When CubeSats emerged onto the scene, and ideas began to materialize about their uses in Earth orbit, the prevailing thought was "that's impossible, you'll never do it," said Russell Cox, director of research for Flexure Engineering in Greenbelt, Md.
Robotic spacecraft launched by multiple nations, Cox
said, have found the moon to be a much more dynamic and complex place than anyone expected.
These missions, he
said, have generated more questions than answers ... so there are many scientific problems where one good, simple measurement could dramatically improve our understanding.
"Lots of people are going to the moon.
It's not all that hard to get there," Cox
"Many people are completely unaware that this capacity is becoming available," Cox
A trio of science briefings on LunarCubes will be staged between October and April of next year, he
added, to provide a thorough introduction to the topic and to start building bridges between science and technical communities.
What's required for a CubeSat to operate in the deep space environment?
The jump from CubeSats lingering in low-Earth orbit to working in deep space, Cox
said, means longer duration missions, taking on higher doses of radiation, and experiencing a more extreme thermal environment.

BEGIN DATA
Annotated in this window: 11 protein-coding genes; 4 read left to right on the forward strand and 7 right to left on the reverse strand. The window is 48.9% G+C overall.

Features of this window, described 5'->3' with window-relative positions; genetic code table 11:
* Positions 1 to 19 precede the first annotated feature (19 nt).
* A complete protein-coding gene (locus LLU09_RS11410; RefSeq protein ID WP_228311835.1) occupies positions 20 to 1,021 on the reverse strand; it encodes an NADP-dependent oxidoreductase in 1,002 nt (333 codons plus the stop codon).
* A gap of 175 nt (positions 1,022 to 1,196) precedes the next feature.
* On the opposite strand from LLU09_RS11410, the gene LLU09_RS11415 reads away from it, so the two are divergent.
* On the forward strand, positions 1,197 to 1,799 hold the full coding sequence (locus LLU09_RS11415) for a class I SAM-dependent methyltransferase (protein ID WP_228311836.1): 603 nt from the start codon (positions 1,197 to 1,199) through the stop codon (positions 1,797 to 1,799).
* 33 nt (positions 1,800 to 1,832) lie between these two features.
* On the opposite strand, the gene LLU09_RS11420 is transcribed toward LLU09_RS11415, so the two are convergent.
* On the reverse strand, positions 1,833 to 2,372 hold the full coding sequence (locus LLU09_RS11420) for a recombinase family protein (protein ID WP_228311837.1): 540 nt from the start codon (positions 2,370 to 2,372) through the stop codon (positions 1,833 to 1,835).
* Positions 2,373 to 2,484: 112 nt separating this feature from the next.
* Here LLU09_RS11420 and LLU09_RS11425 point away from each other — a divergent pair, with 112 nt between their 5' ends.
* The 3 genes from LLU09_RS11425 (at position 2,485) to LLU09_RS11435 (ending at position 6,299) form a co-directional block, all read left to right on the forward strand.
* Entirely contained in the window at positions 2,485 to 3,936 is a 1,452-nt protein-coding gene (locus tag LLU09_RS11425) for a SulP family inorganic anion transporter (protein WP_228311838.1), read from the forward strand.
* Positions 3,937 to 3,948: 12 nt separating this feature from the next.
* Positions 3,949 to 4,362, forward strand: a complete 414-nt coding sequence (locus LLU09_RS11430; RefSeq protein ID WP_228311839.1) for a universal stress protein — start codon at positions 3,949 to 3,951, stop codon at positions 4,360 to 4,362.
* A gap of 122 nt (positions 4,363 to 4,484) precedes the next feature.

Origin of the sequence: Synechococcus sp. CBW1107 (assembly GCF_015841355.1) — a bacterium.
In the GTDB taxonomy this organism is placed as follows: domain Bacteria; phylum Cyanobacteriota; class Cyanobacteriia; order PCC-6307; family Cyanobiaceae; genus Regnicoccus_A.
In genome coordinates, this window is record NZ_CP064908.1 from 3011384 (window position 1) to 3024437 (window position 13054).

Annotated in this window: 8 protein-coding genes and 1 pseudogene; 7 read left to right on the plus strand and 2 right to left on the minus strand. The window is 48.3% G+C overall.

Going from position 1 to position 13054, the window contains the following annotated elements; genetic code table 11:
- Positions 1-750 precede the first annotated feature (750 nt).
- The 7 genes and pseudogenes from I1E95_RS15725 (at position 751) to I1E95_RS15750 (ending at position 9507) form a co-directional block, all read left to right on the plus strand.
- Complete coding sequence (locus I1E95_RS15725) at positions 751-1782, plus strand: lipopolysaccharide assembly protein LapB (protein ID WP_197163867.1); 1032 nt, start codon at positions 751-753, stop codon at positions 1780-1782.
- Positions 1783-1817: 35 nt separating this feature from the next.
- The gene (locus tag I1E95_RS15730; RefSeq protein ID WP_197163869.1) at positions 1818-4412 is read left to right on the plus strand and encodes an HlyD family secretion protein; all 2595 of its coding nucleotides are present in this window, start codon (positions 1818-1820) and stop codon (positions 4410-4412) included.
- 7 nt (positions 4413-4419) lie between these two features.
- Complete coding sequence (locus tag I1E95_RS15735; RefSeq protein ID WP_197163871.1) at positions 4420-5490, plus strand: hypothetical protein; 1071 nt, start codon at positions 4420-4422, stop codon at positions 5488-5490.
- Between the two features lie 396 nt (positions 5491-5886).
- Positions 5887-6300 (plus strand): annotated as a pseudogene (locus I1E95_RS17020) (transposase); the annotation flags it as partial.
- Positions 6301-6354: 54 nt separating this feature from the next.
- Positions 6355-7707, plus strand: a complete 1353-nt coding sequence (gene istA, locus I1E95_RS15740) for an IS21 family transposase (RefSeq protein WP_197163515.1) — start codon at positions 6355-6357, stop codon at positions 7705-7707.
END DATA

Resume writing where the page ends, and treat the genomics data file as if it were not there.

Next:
The dollar leap would be from an Earth-oriented CubeSat costing a few hundred thousand dollars to a moon-bound version requiring a cash outlay of a few million dollars, Cox
Still, that's dirt cheap, he
said, in contrast to any lunar mission that has an out-the-front-door price tag of hundreds of millions of dollars.
Just understanding how the exhaust plume from the lander interacted with the soil is an interesting science and engineering question," Cox
A deployed rover could also haul several LunarCubes to be scattered away from the exhaust plume onto a pristine lunar site, he
"There are a bunch of raw science questions," Cox
said, "and likely plenty of interesting physics going on.
There's a lot of one-off science questions to be explored," he